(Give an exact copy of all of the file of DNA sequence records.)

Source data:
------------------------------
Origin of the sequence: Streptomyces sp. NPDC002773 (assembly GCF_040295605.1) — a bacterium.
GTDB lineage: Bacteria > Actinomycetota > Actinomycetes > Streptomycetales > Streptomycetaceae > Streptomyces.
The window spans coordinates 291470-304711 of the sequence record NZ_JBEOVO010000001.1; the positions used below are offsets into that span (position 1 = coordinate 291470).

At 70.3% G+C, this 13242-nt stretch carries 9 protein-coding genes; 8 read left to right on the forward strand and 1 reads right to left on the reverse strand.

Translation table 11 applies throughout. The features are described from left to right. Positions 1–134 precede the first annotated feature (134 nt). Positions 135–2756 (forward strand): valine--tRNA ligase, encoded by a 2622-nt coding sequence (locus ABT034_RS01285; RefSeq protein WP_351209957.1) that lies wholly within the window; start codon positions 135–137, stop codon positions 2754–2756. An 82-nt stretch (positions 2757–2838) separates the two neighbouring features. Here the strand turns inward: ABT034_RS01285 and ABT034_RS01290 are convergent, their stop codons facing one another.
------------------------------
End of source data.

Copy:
Origin of the sequence: Streptomyces sp. NPDC002773 (assembly GCF_040295605.1) — a bacterium.
GTDB lineage: Bacteria > Actinomycetota > Actinomycetes > Streptomycetales > Streptomycetaceae > Streptomyces.
The window spans coordinates 291470-304711 of the sequence record NZ_JBEOVO010000001.1; the positions used below are offsets into that span (position 1 = coordinate 291470).

At 70.3% G+C, this 13242-nt stretch carries 9 protein-coding genes; 8 read left to right on the forward strand and 1 reads right to left on the reverse strand.

Translation table 11 applies throughout. The features are described from left to right. Positions 1–134 precede the first annotated feature (134 nt). Positions 135–2756 (forward strand): valine--tRNA ligase, encoded by a 2622-nt coding sequence (locus ABT034_RS01285; RefSeq protein WP_351209957.1) that lies wholly within the window; start codon positions 135–137, stop codon positions 2754–2756. An 82-nt stretch (positions 2757–2838) separates the two neighbouring features. Here the strand turns inward: ABT034_RS01285 and ABT034_RS01290 are convergent, their stop codons facing one another.